15 years

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No one would have known anything about the fight except for yet another man looking on with pen and notepad in hand. He quickly runs to an office and begins to write the story. This is cowboy journalism.

A man on a hill spots the iron horse off in the distance blowing black smoke into the sky. He throws brush onto a fire and using a blanket makes smoke signals. A group of men ready themselves to examine this latest invader and to decide what to do about it. This is “Indian” journalism.

In one you have to pay to receive news and knowledge that is usually sensationalist in nature and in the other, the news and knowledge is freely and objectively given to all.

The Nation has always attempted to freely pass on news and knowledge throughout its existence. When we first started that was our vague mandate and it continues to this day.

Over the years we also tried to do something that is hard to do at times. It was that we did not attack people but rather the policies or issues surrounding a person, service, organization or administration. Instead we tried to put all the differing viewpoints in as objectively as possible.

We admit to having a Cree or First Nations bias but this is part of who and what we are. Mainstream media is far less objective than we are. The only times personal opinions are usually allowed are in columns such as Rez Notes, the Last Line, Under the Northern Sky and in editorials.

Despite this some people took things personally and we are sorry. But we always refer people first to the editor-in-chief and then to our editorial board where such complaints are handled. In some instances cowboy journalism does creep into the Nation but for the most part we try to keep to Indian journalism.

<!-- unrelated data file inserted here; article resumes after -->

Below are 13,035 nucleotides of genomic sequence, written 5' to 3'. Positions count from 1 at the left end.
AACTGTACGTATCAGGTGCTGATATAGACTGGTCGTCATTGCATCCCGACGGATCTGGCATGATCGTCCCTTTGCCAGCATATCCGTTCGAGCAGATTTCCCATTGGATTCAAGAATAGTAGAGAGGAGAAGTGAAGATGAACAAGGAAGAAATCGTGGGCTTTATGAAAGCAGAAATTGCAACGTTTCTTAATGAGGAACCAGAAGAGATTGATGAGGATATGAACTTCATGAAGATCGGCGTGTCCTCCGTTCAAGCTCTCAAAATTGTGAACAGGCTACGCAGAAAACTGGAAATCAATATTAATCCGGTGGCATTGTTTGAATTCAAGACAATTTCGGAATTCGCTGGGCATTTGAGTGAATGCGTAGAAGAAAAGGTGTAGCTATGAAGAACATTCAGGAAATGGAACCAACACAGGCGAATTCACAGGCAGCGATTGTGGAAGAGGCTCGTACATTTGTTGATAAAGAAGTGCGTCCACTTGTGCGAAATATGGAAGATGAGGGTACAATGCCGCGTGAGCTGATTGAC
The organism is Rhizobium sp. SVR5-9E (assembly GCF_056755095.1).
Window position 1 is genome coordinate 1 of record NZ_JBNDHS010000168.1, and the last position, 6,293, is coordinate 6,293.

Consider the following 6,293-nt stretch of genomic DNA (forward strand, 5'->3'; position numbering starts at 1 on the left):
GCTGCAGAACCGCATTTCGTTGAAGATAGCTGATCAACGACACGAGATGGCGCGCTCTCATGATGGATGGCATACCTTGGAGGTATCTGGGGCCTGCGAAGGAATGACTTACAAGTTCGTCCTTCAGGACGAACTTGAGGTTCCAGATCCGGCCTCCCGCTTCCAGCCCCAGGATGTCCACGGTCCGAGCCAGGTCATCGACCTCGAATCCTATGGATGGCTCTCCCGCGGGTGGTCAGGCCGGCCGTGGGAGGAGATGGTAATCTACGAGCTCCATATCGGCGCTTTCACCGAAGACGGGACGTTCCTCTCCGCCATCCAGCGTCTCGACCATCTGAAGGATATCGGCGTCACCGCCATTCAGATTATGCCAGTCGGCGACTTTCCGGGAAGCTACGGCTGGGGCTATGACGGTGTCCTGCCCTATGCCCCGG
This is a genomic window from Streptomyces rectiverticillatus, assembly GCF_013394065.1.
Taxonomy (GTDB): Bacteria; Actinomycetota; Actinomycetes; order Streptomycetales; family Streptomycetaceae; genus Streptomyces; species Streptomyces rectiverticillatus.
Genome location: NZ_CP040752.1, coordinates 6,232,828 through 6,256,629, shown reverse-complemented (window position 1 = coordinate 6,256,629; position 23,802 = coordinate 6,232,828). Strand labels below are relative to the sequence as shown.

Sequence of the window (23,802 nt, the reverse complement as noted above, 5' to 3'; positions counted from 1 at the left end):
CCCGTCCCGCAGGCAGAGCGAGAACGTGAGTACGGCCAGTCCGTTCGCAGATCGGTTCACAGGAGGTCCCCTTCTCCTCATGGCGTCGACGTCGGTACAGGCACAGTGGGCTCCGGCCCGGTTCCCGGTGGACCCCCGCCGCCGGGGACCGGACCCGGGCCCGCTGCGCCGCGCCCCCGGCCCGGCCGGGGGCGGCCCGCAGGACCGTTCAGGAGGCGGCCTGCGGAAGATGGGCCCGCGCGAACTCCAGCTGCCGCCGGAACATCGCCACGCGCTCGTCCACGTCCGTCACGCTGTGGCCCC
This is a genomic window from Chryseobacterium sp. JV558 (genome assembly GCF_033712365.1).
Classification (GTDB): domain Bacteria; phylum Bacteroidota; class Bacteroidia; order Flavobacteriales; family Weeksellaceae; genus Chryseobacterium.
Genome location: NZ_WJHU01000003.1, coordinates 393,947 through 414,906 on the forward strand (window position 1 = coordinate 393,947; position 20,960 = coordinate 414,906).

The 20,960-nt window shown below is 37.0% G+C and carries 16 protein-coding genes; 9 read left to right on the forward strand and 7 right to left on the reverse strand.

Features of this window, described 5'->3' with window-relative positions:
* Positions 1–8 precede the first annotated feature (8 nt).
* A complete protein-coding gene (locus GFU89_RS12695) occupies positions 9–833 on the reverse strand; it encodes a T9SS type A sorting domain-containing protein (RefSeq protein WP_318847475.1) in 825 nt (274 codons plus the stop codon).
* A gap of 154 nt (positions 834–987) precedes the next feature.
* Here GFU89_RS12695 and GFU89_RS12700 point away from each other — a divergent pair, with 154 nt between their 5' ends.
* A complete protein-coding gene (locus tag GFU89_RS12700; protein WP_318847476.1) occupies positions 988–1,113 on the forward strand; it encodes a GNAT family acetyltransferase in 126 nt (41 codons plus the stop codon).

As a community or grassroots magazine we include more than the news. That is why occasionally there are columns on books, computers (we are looking for a Cree writer for this one) and the latest movies or DVDs. The Will on the Grill column was started to provide alternative recipes that were tasty and healthy. For the most part this was done for the rising problems of diabetes and heart problems that continue to plague First Nations on an epidemic basis.

The Nation has existed for 15 years as an independent media source for the north. It is the oldest such organization in Quebec and one of the oldest in Canada. We have done so without any grants beyond the Canadian Magazine Publishers grant given to every magazine. This grant is not First Nations specific. This is because we have not wished to be obligated or dependent on anyone or any organization or government.

As a result all of our revenue comes from advertising. In some cases this has made things very difficult but the freedom to write what the readers need to see is important to everyone involved with the Nation. This shall be something that continues to be a large part of what the Nation is all about.

I thank all our readers and advertisers for making the Nation what it is today and what it shall be in the years to come. It has been a pleasure and a wonderful experience for my staff, partners and me to have served Eeyou Istchee for the past 15 years.

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